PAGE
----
(c) 2008 Newsday. Reprinted by Permission
ASK THE EXPERT
KAREN E. KLEIN
The problem: I’m the trustee of an “irrevocable grantor trust” created a year ago by my father-in-law with his two daughters as beneficiaries. Circumstances have changed and we’re considering paying out the trust principal and having the beneficiaries gift the entire amount back to my father-in-law. Is this legal? What about taxes?
The expert: Bridget T. Faldetta, estate planning attorney, DePinto Law Associates, P.C.
The rules: As long as the trust terms allow it, there will be no legal consequences for you if you distribute the entire trust estate. Also, it is legal for the daughters who receive the trust estate to gift the entire amount back to your father-in-law.
The strategy: If your father-in-law is like many people, he created the trust in order to protect his assets from the costs of long-term care. Gifting those assets back to him is likely to cause your father-in-law to have excess resources and be ineligible for Medicaid benefits.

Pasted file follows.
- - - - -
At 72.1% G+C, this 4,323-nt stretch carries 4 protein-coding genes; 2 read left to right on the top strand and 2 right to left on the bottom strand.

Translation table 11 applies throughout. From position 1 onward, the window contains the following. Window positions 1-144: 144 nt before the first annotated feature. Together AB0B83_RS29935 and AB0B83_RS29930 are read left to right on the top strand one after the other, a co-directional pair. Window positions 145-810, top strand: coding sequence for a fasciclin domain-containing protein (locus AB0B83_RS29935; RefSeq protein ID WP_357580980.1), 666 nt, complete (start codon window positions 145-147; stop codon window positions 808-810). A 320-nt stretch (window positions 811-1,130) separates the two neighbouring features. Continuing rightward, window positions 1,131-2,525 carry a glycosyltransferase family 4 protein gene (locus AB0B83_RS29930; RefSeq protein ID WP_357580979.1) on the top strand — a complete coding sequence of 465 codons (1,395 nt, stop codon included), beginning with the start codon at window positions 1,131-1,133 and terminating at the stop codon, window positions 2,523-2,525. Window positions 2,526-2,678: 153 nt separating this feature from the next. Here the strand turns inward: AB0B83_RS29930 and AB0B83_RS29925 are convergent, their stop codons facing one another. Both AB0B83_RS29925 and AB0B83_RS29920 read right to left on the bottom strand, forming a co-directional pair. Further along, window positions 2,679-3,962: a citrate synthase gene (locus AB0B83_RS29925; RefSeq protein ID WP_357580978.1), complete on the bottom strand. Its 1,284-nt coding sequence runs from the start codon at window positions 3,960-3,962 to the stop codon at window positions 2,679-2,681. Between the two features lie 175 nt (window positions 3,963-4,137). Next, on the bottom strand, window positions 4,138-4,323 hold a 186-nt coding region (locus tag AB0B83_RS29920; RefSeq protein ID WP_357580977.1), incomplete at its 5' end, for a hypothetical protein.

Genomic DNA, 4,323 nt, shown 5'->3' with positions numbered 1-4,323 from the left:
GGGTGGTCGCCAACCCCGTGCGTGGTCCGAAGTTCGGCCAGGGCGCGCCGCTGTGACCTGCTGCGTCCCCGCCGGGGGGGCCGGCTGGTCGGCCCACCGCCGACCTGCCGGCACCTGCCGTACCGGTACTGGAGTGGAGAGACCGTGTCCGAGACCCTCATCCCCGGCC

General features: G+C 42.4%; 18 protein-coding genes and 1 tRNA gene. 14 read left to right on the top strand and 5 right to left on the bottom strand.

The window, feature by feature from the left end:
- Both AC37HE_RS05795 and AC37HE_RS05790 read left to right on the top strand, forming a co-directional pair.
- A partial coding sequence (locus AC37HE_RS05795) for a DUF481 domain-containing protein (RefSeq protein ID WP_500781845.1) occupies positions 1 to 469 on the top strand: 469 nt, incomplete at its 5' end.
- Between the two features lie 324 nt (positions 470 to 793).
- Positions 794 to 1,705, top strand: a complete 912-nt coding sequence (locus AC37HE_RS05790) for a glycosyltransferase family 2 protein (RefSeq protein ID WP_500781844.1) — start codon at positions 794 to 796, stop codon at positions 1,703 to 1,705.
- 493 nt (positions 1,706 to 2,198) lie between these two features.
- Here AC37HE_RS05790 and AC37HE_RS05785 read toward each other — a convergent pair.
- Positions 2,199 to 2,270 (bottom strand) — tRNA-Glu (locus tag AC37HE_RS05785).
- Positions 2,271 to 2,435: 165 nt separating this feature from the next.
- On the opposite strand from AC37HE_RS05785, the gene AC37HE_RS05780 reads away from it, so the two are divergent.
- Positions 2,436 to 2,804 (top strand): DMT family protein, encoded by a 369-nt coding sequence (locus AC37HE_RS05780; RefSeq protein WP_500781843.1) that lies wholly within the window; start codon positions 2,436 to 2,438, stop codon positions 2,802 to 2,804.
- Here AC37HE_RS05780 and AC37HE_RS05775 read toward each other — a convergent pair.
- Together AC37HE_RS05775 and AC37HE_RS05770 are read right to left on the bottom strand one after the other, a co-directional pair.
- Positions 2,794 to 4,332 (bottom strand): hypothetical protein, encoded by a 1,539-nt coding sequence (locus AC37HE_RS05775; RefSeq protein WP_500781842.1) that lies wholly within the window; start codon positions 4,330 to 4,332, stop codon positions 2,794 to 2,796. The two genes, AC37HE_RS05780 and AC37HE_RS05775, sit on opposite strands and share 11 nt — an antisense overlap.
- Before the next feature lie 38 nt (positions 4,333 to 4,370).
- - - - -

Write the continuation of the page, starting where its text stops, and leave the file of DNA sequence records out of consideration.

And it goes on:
How it works: The transfer to the beneficiaries could be considered taxable gifts by your father-in-law, depending on whether the initial trust funding was considered a “completed” or
If it was a completed gift, distributing the assets will not be considered a taxable event for anyone. If, conversely, the initial trust transfer was an incomplete gift, the distributions would be considered a reportable—and possibly taxable—gift by your father-in-law.
When the beneficiaries transfer the assets back to your father-in-law, they will be considered to be making a reportable, and possibly taxable, gift.
If any reportable gift totals less than $1 million, no gift taxes are due. Reportable gifts made by either a beneficiary or by your father-in-law will reduce each of their $1 million lifetime gifting exemptions and require a gift tax return filing. Only gifts in excess of $1 million will cause a tax to be due.
The results: Trusts are complex and should not be established or dissolved lightly. Get professional advice about all the implications of your plan, including how it will affect your father-in-law’s future.